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tire questions

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We'll, I found out 1st. hand why they're called death-wings. The first time and really the only time I had my drz400s on the dirt I dumped it. Conditions were hard and dry, and that's the only condition I've heard death-wings are even close to acceptable. Luckily it only took a month for my shoulder to feel mormal again! Anyway I'll probably go with the Dunlop 606 front and back unless further research leads me in another direction. My riding is mostly street but I don't want this death-wing handicap if I ever get back on the dirt. I'm not too concerned with loosing street performance since my street riding is quite conservative and cautious.

Questions: Is wheel balancing always required when tires are changed?

If the answer is yes, forget the second question:

I would say I have higher than average mechanical ability and would like to change the tires myself. What special tools (if any) would be required to change the tires? Is there a written procedure including "tricks" to make it easier? I once attemped to change the rear tire of my XR 75 when I was a kid, I just couldn't get the new tire on and ended up taking it to a shop.

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You can change the tires yourself. There are several recent write-ups on tire changing, all full of good info. Do a search here and also do a google search and you'll find lots. If you know somebody who is good at it, ask them to show you how they do it. It is all about leverage and not about force if done right. Although, I think I heard trav talk about a guy that is so G'normous that he just pulls the tire off the rim. 😢

Get two good long spoon-type tire irons and maybe some shorty irons for your trail pack. Put corn starch on the tube when fitting it into the tire. I use Windex as lube on the tire when fitting it onto the rim. Others use WD40.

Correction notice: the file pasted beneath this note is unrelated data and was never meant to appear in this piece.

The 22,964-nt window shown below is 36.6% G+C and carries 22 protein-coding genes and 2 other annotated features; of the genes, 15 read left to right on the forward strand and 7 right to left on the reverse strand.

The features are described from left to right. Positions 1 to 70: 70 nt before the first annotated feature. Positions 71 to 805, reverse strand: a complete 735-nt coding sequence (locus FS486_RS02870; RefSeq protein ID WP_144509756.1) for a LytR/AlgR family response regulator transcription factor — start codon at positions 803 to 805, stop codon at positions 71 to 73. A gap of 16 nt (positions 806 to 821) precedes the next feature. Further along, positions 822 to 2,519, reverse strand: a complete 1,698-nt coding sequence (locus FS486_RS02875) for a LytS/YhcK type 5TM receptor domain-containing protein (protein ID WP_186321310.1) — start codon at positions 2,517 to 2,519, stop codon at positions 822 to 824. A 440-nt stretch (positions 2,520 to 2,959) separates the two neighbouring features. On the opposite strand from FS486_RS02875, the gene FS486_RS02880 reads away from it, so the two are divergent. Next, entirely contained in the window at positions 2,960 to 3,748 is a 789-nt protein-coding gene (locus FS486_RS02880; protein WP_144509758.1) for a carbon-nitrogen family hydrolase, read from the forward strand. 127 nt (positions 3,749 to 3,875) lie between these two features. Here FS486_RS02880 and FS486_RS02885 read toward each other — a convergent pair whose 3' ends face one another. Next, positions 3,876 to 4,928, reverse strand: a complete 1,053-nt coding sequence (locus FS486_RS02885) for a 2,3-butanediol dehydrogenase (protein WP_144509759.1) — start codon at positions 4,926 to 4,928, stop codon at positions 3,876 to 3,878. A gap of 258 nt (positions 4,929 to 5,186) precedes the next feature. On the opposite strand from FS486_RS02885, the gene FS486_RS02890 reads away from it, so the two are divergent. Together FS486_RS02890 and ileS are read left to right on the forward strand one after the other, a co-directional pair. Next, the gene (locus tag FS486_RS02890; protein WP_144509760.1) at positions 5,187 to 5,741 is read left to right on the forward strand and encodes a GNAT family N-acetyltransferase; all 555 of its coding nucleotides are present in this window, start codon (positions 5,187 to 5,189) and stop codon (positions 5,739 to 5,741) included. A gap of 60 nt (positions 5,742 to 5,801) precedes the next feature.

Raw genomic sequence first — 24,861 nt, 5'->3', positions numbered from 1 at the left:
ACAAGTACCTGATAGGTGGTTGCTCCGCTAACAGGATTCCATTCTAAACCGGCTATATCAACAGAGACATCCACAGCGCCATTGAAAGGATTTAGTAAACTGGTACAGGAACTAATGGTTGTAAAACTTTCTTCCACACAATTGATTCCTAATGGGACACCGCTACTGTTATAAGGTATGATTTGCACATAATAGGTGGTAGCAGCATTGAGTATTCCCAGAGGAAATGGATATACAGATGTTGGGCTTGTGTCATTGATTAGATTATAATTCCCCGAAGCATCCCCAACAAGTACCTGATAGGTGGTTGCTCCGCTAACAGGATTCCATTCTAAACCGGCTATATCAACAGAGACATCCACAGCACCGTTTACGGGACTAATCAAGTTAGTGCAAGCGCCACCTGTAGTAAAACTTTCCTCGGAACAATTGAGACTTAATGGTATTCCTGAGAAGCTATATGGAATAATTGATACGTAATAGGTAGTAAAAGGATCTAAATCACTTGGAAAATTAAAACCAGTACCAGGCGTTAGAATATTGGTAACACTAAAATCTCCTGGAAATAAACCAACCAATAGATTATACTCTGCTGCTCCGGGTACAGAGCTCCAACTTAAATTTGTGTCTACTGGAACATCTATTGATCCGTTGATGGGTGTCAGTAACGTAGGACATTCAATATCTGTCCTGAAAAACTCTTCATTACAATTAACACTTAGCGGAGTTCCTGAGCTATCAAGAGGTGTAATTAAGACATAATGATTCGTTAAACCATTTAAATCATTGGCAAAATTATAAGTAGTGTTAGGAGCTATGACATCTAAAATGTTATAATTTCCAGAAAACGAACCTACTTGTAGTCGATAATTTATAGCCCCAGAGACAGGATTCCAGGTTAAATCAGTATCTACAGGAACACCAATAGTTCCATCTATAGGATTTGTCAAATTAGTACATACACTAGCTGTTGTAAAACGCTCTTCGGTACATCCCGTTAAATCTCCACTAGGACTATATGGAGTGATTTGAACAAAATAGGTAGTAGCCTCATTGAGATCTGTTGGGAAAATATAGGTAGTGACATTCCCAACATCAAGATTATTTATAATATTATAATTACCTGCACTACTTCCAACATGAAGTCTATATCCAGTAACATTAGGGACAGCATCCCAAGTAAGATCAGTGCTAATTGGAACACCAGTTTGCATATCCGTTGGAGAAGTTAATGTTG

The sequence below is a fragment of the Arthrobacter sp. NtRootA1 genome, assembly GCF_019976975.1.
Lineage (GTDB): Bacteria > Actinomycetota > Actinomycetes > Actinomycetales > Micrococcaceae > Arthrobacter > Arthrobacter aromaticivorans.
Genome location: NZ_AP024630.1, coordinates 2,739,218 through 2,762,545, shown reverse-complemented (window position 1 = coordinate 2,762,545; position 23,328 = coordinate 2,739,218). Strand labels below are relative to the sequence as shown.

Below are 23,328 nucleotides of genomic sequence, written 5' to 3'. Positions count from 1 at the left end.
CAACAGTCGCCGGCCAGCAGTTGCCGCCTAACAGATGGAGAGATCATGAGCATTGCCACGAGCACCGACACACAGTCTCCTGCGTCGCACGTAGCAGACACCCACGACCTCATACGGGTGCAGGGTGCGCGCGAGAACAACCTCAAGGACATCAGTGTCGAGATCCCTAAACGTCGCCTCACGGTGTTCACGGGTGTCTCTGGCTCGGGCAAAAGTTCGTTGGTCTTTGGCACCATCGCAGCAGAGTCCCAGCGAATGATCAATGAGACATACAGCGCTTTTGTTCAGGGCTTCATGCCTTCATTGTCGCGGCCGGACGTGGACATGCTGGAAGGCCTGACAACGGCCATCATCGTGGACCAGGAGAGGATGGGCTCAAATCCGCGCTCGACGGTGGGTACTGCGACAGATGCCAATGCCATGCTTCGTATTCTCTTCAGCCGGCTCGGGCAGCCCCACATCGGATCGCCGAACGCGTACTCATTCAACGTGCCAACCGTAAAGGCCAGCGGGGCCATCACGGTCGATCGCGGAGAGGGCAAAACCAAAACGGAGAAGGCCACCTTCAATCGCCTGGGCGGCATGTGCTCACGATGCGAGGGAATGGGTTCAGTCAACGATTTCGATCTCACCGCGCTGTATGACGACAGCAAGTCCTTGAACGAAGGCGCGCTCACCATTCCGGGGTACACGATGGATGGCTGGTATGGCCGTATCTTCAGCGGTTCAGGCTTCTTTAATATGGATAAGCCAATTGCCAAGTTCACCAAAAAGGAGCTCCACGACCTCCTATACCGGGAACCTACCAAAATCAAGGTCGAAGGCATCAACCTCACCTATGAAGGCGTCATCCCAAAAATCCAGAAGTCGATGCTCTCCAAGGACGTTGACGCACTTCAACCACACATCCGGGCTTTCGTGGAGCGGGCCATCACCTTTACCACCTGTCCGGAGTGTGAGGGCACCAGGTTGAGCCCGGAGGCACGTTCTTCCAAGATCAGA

My favorite trick is to slightly inflate the tube before seating the final bead. It really helps to prevent pinch flats from the irons.

Drew

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Oh, yeah, thanks in advance...

Hey Drew, Drew here, thanks after.. So balancing is not required? I do hit the highway occationally, hopefully more so in the future once I figure out where I can go off-roading within a reasonable distance from the urban jungle I just can't seem to move away from. I guess vibes at 65 should tell me? Maybe I should just have the dealer change the tires and balance? No rush, that's a late winter/spring project....

Thanks again, everyone...

Drew W.

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If you're changing the tires yourself you can balance them yourself too. Just put the axle thru the wheel after the new tires are on and set it up on a couple of blocks or jack stands. Spin the wheel and whatever part settles to the bottom is heavy, then spin it again to make sure. Put some stick-on weights opposite. Once the wheel is balanced, it'll slowly stop but not at the same place each time. On your DRZ there is a very particular sequence for putting the front wheel back on. MAKE SURE you follow it. Search the DRZ forum for the process. I can mount and balance tires but don't usually. My local dealer does it free if I buy the tires from them. The tires cost 5-10 bucks more than if I bought them elsewhere, so I spend a couple of extra bucks and save myself some trouble.

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You will be vary unhappy if you don't balance your tires for street riding. D606 are among my favorite tires (IMO the front 606 sucks off road) and perform great on the street even with low air pressure.

I thought only Harley owners could not change there own tires 😢

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Balancing even srickly dirt wheels does make a difference. For sure balance your street wheels and check 'em after every tire change.

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